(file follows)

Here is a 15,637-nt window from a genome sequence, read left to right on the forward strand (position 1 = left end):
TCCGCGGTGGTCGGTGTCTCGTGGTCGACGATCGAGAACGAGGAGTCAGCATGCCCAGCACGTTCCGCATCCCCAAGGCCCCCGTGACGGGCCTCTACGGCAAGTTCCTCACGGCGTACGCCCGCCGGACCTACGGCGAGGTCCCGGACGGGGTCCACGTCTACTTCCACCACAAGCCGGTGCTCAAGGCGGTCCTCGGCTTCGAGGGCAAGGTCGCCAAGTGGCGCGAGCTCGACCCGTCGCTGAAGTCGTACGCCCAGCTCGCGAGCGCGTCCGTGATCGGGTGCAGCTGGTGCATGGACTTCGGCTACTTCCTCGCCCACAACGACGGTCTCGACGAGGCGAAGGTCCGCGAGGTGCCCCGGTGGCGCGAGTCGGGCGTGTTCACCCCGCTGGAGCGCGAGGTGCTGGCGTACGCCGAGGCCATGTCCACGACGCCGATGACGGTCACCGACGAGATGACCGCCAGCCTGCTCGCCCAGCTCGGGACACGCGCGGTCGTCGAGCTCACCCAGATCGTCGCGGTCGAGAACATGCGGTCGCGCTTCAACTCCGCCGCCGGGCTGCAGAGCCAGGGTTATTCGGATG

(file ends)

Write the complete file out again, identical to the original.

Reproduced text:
Here is a 15,637-nt window from a genome sequence, read left to right on the forward strand (position 1 = left end):
TCCGCGGTGGTCGGTGTCTCGTGGTCGACGATCGAGAACGAGGAGTCAGCATGCCCAGCACGTTCCGCATCCCCAAGGCCCCCGTGACGGGCCTCTACGGCAAGTTCCTCACGGCGTACGCCCGCCGGACCTACGGCGAGGTCCCGGACGGGGTCCACGTCTACTTCCACCACAAGCCGGTGCTCAAGGCGGTCCTCGGCTTCGAGGGCAAGGTCGCCAAGTGGCGCGAGCTCGACCCGTCGCTGAAGTCGTACGCCCAGCTCGCGAGCGCGTCCGTGATCGGGTGCAGCTGGTGCATGGACTTCGGCTACTTCCTCGCCCACAACGACGGTCTCGACGAGGCGAAGGTCCGCGAGGTGCCCCGGTGGCGCGAGTCGGGCGTGTTCACCCCGCTGGAGCGCGAGGTGCTGGCGTACGCCGAGGCCATGTCCACGACGCCGATGACGGTCACCGACGAGATGACCGCCAGCCTGCTCGCCCAGCTCGGGACACGCGCGGTCGTCGAGCTCACCCAGATCGTCGCGGTCGAGAACATGCGGTCGCGCTTCAACTCCGCCGCCGGGCTGCAGAGCCAGGGTTATTCGGATG